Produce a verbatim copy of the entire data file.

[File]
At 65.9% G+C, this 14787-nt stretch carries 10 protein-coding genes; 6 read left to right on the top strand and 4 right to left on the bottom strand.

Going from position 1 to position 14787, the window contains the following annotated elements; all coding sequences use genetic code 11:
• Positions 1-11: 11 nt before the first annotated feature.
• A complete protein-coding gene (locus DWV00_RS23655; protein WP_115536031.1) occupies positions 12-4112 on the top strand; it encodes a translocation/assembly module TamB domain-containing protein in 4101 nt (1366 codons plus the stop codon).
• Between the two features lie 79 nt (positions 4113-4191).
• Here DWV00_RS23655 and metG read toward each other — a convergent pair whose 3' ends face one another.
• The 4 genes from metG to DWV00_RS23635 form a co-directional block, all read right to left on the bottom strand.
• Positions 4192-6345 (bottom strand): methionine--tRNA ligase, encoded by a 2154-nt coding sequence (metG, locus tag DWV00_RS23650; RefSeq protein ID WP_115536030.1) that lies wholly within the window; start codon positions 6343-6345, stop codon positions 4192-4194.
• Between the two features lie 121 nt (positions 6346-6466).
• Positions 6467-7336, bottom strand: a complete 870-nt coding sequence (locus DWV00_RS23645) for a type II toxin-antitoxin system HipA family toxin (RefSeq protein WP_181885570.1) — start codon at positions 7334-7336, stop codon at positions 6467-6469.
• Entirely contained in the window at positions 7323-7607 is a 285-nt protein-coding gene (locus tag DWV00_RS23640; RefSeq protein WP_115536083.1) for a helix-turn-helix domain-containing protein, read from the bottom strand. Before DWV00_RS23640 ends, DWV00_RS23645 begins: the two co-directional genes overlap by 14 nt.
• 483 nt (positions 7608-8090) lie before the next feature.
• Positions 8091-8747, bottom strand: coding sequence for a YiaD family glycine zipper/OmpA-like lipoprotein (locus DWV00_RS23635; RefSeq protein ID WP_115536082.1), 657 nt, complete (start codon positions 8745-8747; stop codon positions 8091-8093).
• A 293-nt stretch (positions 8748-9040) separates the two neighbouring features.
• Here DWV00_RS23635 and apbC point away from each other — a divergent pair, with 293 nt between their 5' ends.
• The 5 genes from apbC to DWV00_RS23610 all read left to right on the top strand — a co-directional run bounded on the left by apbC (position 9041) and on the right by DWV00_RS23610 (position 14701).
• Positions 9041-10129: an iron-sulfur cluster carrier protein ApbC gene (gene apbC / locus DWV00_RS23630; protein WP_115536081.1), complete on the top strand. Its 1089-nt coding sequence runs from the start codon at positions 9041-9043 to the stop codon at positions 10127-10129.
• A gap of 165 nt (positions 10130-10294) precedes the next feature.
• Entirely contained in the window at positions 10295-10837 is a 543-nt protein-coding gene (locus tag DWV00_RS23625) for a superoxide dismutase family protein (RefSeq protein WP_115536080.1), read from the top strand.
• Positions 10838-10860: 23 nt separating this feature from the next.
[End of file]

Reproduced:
At 65.9% G+C, this 14787-nt stretch carries 10 protein-coding genes; 6 read left to right on the top strand and 4 right to left on the bottom strand.

Going from position 1 to position 14787, the window contains the following annotated elements; all coding sequences use genetic code 11:
• Positions 1-11: 11 nt before the first annotated feature.
• A complete protein-coding gene (locus DWV00_RS23655; protein WP_115536031.1) occupies positions 12-4112 on the top strand; it encodes a translocation/assembly module TamB domain-containing protein in 4101 nt (1366 codons plus the stop codon).
• Between the two features lie 79 nt (positions 4113-4191).
• Here DWV00_RS23655 and metG read toward each other — a convergent pair whose 3' ends face one another.
• The 4 genes from metG to DWV00_RS23635 form a co-directional block, all read right to left on the bottom strand.
• Positions 4192-6345 (bottom strand): methionine--tRNA ligase, encoded by a 2154-nt coding sequence (metG, locus tag DWV00_RS23650; RefSeq protein ID WP_115536030.1) that lies wholly within the window; start codon positions 6343-6345, stop codon positions 4192-4194.
• Between the two features lie 121 nt (positions 6346-6466).
• Positions 6467-7336, bottom strand: a complete 870-nt coding sequence (locus DWV00_RS23645) for a type II toxin-antitoxin system HipA family toxin (RefSeq protein WP_181885570.1) — start codon at positions 7334-7336, stop codon at positions 6467-6469.
• Entirely contained in the window at positions 7323-7607 is a 285-nt protein-coding gene (locus tag DWV00_RS23640; RefSeq protein WP_115536083.1) for a helix-turn-helix domain-containing protein, read from the bottom strand. Before DWV00_RS23640 ends, DWV00_RS23645 begins: the two co-directional genes overlap by 14 nt.
• 483 nt (positions 7608-8090) lie before the next feature.
• Positions 8091-8747, bottom strand: coding sequence for a YiaD family glycine zipper/OmpA-like lipoprotein (locus DWV00_RS23635; RefSeq protein ID WP_115536082.1), 657 nt, complete (start codon positions 8745-8747; stop codon positions 8091-8093).
• A 293-nt stretch (positions 8748-9040) separates the two neighbouring features.
• Here DWV00_RS23635 and apbC point away from each other — a divergent pair, with 293 nt between their 5' ends.
• The 5 genes from apbC to DWV00_RS23610 all read left to right on the top strand — a co-directional run bounded on the left by apbC (position 9041) and on the right by DWV00_RS23610 (position 14701).
• Positions 9041-10129: an iron-sulfur cluster carrier protein ApbC gene (gene apbC / locus DWV00_RS23630; protein WP_115536081.1), complete on the top strand. Its 1089-nt coding sequence runs from the start codon at positions 9041-9043 to the stop codon at positions 10127-10129.
• A gap of 165 nt (positions 10130-10294) precedes the next feature.
• Entirely contained in the window at positions 10295-10837 is a 543-nt protein-coding gene (locus tag DWV00_RS23625) for a superoxide dismutase family protein (RefSeq protein WP_115536080.1), read from the top strand.
• Positions 10838-10860: 23 nt separating this feature from the next.